The impact of climate change on pollen means worse allergies

Cape Codders who feel their seasonal allergies are getting worse every year are not alone. And they are not wrong.

Doctors and environmental health scientists say climate change is contributing to longer and more intense pollen seasons — and it’s a trend that shows no signs of abating.

Studies tracking pollen activity over decades show that warming trends have caused the pollen season to begin two to three weeks earlier in the northern United States than it did in the late 1970s and 1980s, said Dr. Aaron Bernstein, director of the center. for climate change and global environment at the Harvard TH Chan School of Public Health.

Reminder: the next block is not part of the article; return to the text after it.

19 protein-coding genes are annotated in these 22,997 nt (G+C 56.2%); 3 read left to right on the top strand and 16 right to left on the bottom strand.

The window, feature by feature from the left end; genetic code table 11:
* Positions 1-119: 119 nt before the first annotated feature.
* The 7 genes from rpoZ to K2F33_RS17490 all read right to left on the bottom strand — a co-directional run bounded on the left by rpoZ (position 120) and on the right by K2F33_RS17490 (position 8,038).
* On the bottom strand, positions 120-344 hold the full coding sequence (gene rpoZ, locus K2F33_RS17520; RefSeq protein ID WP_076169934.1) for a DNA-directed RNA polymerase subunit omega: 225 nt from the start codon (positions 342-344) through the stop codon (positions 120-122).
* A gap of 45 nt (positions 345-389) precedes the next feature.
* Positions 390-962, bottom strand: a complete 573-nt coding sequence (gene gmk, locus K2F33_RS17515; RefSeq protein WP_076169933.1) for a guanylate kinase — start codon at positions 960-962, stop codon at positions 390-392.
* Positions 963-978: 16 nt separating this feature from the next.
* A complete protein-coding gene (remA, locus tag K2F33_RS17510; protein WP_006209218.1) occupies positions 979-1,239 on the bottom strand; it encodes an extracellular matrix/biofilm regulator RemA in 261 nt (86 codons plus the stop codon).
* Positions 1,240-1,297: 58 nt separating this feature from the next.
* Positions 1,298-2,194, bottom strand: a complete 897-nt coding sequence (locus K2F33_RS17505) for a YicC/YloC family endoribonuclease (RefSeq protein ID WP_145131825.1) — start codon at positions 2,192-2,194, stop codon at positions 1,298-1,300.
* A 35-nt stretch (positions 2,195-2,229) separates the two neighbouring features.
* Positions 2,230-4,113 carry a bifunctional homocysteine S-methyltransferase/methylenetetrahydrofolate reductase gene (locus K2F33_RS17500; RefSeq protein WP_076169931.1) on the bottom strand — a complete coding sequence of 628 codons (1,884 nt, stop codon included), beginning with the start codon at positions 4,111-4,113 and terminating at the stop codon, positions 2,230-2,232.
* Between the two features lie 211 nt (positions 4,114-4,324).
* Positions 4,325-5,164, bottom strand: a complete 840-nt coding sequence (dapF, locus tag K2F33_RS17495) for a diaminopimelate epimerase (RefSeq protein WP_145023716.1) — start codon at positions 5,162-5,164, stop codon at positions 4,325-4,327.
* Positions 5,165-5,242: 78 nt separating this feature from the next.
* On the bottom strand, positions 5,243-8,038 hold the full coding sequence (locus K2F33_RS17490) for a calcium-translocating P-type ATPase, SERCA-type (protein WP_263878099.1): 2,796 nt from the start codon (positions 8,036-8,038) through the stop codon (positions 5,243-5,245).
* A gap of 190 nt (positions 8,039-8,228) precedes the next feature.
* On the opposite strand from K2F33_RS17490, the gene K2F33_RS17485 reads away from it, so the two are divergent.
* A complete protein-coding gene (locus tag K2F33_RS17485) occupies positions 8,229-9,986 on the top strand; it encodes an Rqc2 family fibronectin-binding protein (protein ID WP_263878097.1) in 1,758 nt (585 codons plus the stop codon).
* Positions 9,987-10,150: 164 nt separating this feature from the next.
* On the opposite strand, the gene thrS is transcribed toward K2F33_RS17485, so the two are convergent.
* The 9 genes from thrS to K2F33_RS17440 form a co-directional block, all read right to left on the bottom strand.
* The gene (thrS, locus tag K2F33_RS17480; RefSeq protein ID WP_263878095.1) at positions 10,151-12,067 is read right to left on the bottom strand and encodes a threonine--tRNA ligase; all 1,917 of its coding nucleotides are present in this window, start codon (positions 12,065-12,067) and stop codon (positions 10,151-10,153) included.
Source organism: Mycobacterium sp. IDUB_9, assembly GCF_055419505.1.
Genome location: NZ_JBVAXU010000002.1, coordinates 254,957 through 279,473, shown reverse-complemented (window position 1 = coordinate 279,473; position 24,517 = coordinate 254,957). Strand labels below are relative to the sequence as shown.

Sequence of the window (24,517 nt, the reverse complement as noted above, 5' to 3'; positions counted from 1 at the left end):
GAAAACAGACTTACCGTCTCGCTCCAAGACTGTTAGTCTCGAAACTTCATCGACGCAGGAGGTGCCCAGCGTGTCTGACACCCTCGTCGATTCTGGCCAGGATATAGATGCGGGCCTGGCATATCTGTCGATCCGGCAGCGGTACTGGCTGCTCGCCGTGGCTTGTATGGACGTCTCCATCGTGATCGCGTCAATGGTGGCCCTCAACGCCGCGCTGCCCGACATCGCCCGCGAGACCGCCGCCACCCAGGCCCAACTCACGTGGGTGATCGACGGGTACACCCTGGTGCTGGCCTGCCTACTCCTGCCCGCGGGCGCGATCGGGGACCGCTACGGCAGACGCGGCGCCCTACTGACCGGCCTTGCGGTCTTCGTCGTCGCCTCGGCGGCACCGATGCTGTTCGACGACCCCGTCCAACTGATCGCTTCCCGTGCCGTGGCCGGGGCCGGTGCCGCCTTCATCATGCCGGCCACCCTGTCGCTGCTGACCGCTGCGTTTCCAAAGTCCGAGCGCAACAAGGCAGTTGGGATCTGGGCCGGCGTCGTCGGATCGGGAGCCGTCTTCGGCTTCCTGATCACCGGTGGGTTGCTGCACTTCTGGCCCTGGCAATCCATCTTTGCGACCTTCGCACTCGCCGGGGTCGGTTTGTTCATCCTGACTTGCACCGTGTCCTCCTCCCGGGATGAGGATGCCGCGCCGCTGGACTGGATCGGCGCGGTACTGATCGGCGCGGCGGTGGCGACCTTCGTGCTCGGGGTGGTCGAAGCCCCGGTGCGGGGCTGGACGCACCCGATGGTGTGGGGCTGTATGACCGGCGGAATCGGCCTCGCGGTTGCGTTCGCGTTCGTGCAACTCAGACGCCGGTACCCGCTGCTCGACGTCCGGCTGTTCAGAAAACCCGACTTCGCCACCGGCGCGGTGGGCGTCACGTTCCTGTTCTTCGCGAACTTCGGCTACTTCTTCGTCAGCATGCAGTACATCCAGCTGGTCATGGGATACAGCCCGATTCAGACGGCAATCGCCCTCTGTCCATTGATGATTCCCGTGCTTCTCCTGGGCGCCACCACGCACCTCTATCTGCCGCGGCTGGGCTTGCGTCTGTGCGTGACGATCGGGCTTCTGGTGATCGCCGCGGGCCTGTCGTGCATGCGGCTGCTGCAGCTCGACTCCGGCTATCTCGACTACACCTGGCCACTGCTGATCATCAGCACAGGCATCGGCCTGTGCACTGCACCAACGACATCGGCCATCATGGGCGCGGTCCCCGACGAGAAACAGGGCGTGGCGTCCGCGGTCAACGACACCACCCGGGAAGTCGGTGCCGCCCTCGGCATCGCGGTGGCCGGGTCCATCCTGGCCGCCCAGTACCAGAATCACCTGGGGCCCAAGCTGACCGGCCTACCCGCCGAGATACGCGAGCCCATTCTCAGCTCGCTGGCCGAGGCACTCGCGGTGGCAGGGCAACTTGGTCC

“Pollen seasons start earlier and last longer,” says Dr. Lewis Ziska, an associate professor in the Department of Environmental Health Sciences at Columbia University Mailman School of Public Health in New York.

Allergy sufferer Mark Thurman peeks through the treeline at the YMCA in West Barnstable, where he works, as tree pollen counts remain high.

The number of frost-free days is increasing, affecting plants from trees to ragweed, said Ziska, who has published research on pollen trends in the journal Lancet and the National Academy of Sciences.

The longer growing seasons have a notable impact on pollen trends in New England, which are more pronounced in Minnesota and the Dakotas, where the growing season has been extended by as much as three weeks, Ziska said.

The impact of climate change on pollen means worse allergies

Leave a Reply

Your email address will not be published.

Scroll to top